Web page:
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He was echoed by Biru Sen – a resident of Maharo village in Jama block – who said the women folk have to sell toddy and locally made liquor in absence of any respectable job. “Our men, women and even young girls are forced to sell toddy and liquor on roadside despite knowing the fact that it is not a respectable work. But they have no other choice,” he said.
Habil Murmu from Dwar Pahadi village in Shikaripara block says no one seems to be serious about affordable and quality education for our children. “Government schools in villages run on the mercy of teachers – who don’t pay attention to the students as they get a meagre as salary every month. No appointment of permanent teachers have been made in primary schools in the past five years. Around 4,000 schools have been- shut and merged with bigger schools under the school merger programme of the state government. As a result, people have sent their children to distant villages. It is in violation of the Right to Education, which says there should be one school in 1 km radius. Shiksha se vanchit karna hi to Manuwadi vichardhara hai (Denying education is Manu’s ideology),” he said, adding that the “operational schools are running at the mercy of contractual teachers who get not more than Rs 7,000. How will they give 100% to the children in imparting education when they are not properly paid?”
Alizabeth Marandi – deputy village head of Bhatniya panchayat – alleged that several villages don’t have Anganwadis centres. “Under the Right to Food, it should be at every 500 metres,” she added.
Almost all tribal areas in Jharkhand are rich in mineral resources, which are being dug out by big corporates, but those who own the land – from where the mining projects are operational – are not the beneficiaries. “There are several stone mines in Dumka district. The excavated stones are used to make stone chips used to construct roads. Local people – who are majorly tribals – who work in those mines are just labourers and are not given any medical facility, social security benefits and proper salary. They are not even provided proper safety gear,” said Islam Tudu – deputy village head of Nayadih at Tegdhana panchayat in Jama block.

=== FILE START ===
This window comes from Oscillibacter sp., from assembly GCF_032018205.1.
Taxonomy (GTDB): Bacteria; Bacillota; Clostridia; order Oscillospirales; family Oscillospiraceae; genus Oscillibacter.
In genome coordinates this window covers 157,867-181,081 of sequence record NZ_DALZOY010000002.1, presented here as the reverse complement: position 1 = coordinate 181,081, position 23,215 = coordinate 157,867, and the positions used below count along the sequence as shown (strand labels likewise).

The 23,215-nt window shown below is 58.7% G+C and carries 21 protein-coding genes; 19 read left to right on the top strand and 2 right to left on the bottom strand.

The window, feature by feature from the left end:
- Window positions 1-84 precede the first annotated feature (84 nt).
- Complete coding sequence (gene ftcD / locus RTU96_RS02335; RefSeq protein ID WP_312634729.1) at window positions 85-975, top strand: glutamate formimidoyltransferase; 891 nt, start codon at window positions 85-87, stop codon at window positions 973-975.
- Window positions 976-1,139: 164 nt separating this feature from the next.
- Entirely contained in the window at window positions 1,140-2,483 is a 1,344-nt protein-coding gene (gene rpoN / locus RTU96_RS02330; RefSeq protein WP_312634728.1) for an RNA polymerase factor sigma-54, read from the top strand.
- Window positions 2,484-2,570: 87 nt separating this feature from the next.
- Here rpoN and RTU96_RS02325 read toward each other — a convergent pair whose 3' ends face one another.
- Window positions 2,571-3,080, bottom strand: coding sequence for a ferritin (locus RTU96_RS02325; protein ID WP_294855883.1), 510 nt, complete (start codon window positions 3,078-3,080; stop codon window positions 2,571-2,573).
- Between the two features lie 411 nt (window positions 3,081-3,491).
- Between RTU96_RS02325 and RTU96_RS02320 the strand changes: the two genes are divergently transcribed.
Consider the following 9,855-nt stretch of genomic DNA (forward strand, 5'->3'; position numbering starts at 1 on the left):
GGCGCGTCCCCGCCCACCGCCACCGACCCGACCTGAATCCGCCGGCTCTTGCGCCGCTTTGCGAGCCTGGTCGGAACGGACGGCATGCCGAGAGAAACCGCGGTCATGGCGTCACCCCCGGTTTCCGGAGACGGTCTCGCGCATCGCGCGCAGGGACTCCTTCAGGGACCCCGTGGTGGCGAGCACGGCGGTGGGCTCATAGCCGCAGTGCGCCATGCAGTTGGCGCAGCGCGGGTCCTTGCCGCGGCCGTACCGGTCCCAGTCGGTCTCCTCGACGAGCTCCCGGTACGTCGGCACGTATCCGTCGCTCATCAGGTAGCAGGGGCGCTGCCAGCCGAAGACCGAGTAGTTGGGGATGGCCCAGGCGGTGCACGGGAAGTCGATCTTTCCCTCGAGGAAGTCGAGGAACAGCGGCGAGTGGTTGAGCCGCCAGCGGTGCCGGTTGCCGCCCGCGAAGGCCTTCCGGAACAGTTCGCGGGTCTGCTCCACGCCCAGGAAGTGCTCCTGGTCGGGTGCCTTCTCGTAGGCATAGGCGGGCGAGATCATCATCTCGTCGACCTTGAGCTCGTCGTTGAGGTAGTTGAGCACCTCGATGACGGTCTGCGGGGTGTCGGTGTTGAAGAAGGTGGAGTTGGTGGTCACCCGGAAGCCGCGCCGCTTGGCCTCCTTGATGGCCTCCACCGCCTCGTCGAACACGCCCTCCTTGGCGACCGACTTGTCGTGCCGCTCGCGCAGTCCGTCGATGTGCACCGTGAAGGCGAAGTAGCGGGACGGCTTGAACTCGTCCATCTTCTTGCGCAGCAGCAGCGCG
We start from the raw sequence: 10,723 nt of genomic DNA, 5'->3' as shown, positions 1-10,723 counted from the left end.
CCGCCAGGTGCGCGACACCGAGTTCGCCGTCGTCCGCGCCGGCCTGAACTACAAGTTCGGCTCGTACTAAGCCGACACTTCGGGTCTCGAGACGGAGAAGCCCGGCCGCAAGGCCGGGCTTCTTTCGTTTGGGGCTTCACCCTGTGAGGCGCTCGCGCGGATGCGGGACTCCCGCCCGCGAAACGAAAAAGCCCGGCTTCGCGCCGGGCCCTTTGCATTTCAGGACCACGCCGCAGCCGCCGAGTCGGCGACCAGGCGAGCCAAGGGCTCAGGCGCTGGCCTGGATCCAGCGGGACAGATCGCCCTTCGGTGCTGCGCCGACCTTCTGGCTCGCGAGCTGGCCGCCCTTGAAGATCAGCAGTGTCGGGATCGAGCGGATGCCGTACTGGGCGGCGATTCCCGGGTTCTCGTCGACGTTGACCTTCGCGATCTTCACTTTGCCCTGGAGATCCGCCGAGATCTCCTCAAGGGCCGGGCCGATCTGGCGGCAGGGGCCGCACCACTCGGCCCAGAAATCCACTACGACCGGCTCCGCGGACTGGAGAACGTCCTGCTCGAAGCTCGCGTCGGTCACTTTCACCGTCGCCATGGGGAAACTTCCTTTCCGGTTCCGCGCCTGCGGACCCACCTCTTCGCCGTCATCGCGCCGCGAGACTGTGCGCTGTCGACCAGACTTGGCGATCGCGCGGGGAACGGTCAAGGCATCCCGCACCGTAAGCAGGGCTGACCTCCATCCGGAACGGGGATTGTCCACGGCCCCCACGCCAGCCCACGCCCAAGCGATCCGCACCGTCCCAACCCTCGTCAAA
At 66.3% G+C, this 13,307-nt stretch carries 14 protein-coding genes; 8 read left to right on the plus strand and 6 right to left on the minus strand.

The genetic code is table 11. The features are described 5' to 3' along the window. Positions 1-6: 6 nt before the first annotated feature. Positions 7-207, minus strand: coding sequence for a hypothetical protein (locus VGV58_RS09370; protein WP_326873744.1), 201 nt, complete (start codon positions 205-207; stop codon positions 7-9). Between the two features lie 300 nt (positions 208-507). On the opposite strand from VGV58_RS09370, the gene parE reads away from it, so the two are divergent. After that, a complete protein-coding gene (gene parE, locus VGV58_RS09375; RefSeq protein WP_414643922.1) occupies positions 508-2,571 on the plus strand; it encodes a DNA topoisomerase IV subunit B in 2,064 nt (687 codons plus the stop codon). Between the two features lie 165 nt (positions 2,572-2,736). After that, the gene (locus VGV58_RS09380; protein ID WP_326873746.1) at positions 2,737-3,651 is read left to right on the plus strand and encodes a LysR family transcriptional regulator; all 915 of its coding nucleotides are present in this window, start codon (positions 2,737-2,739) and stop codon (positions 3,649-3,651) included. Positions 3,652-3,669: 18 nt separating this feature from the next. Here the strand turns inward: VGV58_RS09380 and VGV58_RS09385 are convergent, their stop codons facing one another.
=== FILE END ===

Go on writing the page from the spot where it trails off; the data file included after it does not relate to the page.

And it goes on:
A visit to several tribal concentrated ares of the state by NewsClick revealed that people are forced to live in extreme destitute. A large number of them are not getting ration on the Public Distribution System (PDS) – which is the main source of their livelihood because they do not have Aadhar cards and ration cards. Those who have ration cards get rice, salt and kerosene. But the kerosene is too costly. They have to buy kerosene at the rate of Rs 55/litre, which is out of their reach. Ideally, they should get wheat and sugar as well, which are not given to them in many of the villages.
Due to extreme poverty, illiteracy and social backwardness, they are forced to send their children to bigger cities through agents who cheat them on the pretext of jobs. The trafficked children are then forced to become domestic help or into such professions as begging and prostitution.
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These villages also remain largely disconnected from the outer world. In many villages, there are no roads, healthcare facilities and safe drinking water.
Different political parties taking part in this seven-phase election, instead of talking about bringing this marginalised community to the main stream, focused on making their caste arithmetic right and kept busy in mudslinging only. The Lok Sabha elections 2019 is concluding today with 3 Lok Sabha constituencies (Godda, Dumka and Rajmahal) of Jharkhand going to polls in the final phase. Elections come and go but what does not change is the lives of these people who religiously caste their vote with the hope that something good will happen to them.